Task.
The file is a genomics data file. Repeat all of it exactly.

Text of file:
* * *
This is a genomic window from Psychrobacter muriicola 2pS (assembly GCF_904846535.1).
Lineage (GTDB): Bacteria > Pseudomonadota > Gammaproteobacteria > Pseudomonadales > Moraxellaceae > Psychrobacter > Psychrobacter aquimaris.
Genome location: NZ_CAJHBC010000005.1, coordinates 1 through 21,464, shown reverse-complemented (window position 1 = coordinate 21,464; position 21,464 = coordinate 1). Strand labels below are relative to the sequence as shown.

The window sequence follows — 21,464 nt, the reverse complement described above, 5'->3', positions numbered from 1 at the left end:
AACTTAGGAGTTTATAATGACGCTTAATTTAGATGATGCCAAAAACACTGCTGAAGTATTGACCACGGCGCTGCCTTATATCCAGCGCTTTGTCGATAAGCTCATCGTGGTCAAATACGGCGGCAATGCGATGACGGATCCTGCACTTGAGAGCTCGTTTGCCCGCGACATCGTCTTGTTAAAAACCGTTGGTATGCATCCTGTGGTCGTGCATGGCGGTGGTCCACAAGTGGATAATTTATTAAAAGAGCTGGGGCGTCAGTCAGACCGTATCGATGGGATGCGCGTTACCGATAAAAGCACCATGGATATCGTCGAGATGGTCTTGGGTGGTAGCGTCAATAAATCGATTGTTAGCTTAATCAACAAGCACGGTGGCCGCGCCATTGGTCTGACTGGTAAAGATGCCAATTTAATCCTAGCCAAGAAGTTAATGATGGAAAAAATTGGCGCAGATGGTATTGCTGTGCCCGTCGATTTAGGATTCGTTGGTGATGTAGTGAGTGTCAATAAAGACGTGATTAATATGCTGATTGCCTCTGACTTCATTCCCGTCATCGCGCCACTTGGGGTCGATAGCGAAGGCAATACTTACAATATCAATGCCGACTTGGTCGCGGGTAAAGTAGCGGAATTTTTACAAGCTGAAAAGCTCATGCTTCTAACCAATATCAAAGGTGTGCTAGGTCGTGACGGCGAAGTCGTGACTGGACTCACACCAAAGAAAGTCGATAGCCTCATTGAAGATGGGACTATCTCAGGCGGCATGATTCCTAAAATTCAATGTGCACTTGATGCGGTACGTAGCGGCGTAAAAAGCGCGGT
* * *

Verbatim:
This is a genomic window from Psychrobacter muriicola 2pS (assembly GCF_904846535.1).
Lineage (GTDB): Bacteria > Pseudomonadota > Gammaproteobacteria > Pseudomonadales > Moraxellaceae > Psychrobacter > Psychrobacter aquimaris.
Genome location: NZ_CAJHBC010000005.1, coordinates 1 through 21,464, shown reverse-complemented (window position 1 = coordinate 21,464; position 21,464 = coordinate 1). Strand labels below are relative to the sequence as shown.

The window sequence follows — 21,464 nt, the reverse complement described above, 5'->3', positions numbered from 1 at the left end:
AACTTAGGAGTTTATAATGACGCTTAATTTAGATGATGCCAAAAACACTGCTGAAGTATTGACCACGGCGCTGCCTTATATCCAGCGCTTTGTCGATAAGCTCATCGTGGTCAAATACGGCGGCAATGCGATGACGGATCCTGCACTTGAGAGCTCGTTTGCCCGCGACATCGTCTTGTTAAAAACCGTTGGTATGCATCCTGTGGTCGTGCATGGCGGTGGTCCACAAGTGGATAATTTATTAAAAGAGCTGGGGCGTCAGTCAGACCGTATCGATGGGATGCGCGTTACCGATAAAAGCACCATGGATATCGTCGAGATGGTCTTGGGTGGTAGCGTCAATAAATCGATTGTTAGCTTAATCAACAAGCACGGTGGCCGCGCCATTGGTCTGACTGGTAAAGATGCCAATTTAATCCTAGCCAAGAAGTTAATGATGGAAAAAATTGGCGCAGATGGTATTGCTGTGCCCGTCGATTTAGGATTCGTTGGTGATGTAGTGAGTGTCAATAAAGACGTGATTAATATGCTGATTGCCTCTGACTTCATTCCCGTCATCGCGCCACTTGGGGTCGATAGCGAAGGCAATACTTACAATATCAATGCCGACTTGGTCGCGGGTAAAGTAGCGGAATTTTTACAAGCTGAAAAGCTCATGCTTCTAACCAATATCAAAGGTGTGCTAGGTCGTGACGGCGAAGTCGTGACTGGACTCACACCAAAGAAAGTCGATAGCCTCATTGAAGATGGGACTATCTCAGGCGGCATGATTCCTAAAATTCAATGTGCACTTGATGCGGTACGTAGCGGCGTAAAAAGCGCGGT